fmt.Fprintf(os.Stderr, "Error writing file %s: %s\n", filename, e)
	}
}

func send404(w http.ResponseWriter) {
	w.WriteHeader(http.StatusNotFound)
	w.Header().Add("content-type", "text/plain")
	w.Write([]byte("Not Found"))
}

That is the entire service. In a moment we will go through the code in more detail, but first we need to make sure we import the right helper library. The go.mod file for this code looks like this:

module github.com/fermyon/spin-favicon

go 1.17

require github.com/fermyon/spin/sdk/go v0.1.0

(Note that the Spin SDK is a nice wrapper around the Wagi protocol.)

Using main() to Register an HTTP Handler

Go programmers are familiar with the fact that a Go program starts by invoking the main() function. Spin programs are no different. In this case, our main() function has a very simple job: Tell Spin what function to execute when a request comes in:

func main() {
	spin.HandleRequest(handle)
}

That tells Spin to use a function named handle(). Let’s look at that function.

Loading an Environment Variable

The first few lines of the handle() function load an environment variable. In Spin, configuration directives can be passed as environment variables. This is a useful way to allow an operations team to set or override a values. In our case, our production instance of spin-favicon stores files in a different location than the default, so the environment variable allows the default favicon path to be overridden.

The environment variable we care about is FAVICON_PATH. If it is set, we want to use it as the path to our favicon.ico file. If it is not set, then we fall back to a default path of /favicon.ico.

filename := os.Getenv("FAVICON_PATH")
if filename == "" {
    filename = "/favicon.ico"
}
mediaType := "image/vnd.microsoft.icon"

Note that we also set the mediaType (a.k.a content-type or MIME type) here. (The reason for this is a little odd: We found conflicting documentation about what the correct media type was. In the end, this one seems correct. But we wanted to make it easy to locate in case it needed to be changed later.)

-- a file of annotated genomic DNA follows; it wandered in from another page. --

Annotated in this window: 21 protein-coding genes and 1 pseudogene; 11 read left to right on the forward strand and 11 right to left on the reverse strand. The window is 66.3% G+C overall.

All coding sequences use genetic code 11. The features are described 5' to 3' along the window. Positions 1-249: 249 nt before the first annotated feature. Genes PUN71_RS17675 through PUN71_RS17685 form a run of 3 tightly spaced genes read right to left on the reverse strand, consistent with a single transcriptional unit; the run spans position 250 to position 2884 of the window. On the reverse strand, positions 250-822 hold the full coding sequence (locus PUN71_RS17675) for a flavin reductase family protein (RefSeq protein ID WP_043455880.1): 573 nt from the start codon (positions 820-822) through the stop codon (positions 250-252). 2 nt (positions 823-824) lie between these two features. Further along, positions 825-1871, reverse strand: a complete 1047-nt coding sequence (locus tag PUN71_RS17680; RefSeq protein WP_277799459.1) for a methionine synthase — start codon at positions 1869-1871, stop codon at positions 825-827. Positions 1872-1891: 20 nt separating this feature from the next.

Now that we know what file to look for, we can open it.

File I/O and Early Error Handling

We now have the full name of the file that holds our favicon. The filename variable has either been overridden or is /favicon.ico. Now it’s time to load the file.

// Open the file at /favicon and print it.
var input, err = os.Open(filename)
if err != nil {
	fmt.Fprintf(os.Stderr, "Error opening file %s: %s\n", filename, err)
	send404(w)
	return
}

Opening a file is an occasion for an error. So we do this as soon as possible. If it opens successfully, then input is a file handle to our data. But if there is an error, we detect it before we’ve sent any other output to the client. If opening fails, we can log an error and exit.

Sending an error response

Taking a quick detour from handle(), the send404() function looks like this:

func send404(w http.ResponseWriter) {
	w.WriteHeader(http.StatusNotFound)
	w.Header().Add("content-type", "text/plain")
	w.Write([]byte("Not Found"))
}

This convenience function takes the HTTP response object and sends the following three pieces of information:

  • The status code is set to StatusNotFound (a.k.a. 404 Not Found)
  • The content type is set to text/plain
  • The body is set to the plain text string Not Found

Once the w.Write() function is called, the data is sent back to the client.

That’s all there is to error handling in Spin.

It would also have been appropriate to send a 500 Internal Server Error message here. We felt that 404 indicated that the server currently did not have a favicon available, and that did indeed capture our intent.

Finally, after sending the body, we return early to stop processing.

That’s the error case. But if there was no error, then input now has a file. Let’s see how the server handles sending that data back to the browser.

Sending the File Content

Sending the file content is the easiest part of this job. We only need to do two things:

  • Tell the client what type of content we are sending
  • Send the content
w.Header().Add("content-type", mediaType)
if _, e := io.Copy(w, input); e != nil {
	fmt.Fprintf(os.Stderr, "Error writing file %s: %s\n", filename, e)
}

Earlier, we create the mediaType variable to store the correct media type (image/vnd.microsoft.icon). We use w.Header().Add() to add the content type header. That’s step 1. Now all we need to do is copy our Favicon image to the response. Using io.Copy(), we send the data straight from the file (input) to the response (w).

But what happens if our io.Copy() step fails? For example, the input file may become unavailable or the remote client may close its connection, which closes os.Stdout.